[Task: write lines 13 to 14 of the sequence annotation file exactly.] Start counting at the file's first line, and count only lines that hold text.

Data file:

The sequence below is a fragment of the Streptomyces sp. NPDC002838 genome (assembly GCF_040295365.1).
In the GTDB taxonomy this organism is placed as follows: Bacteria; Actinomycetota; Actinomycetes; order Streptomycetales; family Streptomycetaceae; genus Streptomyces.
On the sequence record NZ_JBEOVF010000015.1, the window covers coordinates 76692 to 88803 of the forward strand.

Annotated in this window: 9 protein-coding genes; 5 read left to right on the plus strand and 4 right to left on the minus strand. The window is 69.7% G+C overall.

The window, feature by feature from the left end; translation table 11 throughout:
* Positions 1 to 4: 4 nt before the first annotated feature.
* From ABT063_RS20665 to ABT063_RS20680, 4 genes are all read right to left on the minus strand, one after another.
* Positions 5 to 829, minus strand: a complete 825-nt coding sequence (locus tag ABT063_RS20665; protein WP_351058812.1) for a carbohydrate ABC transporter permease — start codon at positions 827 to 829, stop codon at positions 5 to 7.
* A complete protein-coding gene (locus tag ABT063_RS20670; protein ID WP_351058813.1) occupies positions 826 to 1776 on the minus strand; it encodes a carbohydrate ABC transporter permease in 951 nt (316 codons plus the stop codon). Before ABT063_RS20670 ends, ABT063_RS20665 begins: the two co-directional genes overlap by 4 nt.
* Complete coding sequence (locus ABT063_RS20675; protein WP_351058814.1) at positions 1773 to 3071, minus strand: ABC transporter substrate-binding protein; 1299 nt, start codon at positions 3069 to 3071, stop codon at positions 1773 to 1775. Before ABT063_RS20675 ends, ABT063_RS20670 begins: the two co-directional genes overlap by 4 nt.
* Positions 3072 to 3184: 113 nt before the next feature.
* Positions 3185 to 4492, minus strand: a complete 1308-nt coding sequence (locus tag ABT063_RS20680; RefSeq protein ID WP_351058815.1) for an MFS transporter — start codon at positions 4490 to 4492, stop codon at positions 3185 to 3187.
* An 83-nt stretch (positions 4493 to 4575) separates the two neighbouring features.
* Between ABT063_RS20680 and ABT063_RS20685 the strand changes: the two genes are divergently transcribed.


* An 83-nt stretch (positions 4493 to 4575) separates the two neighbouring features.
* Between ABT063_RS20680 and ABT063_RS20685 the strand changes: the two genes are divergently transcribed.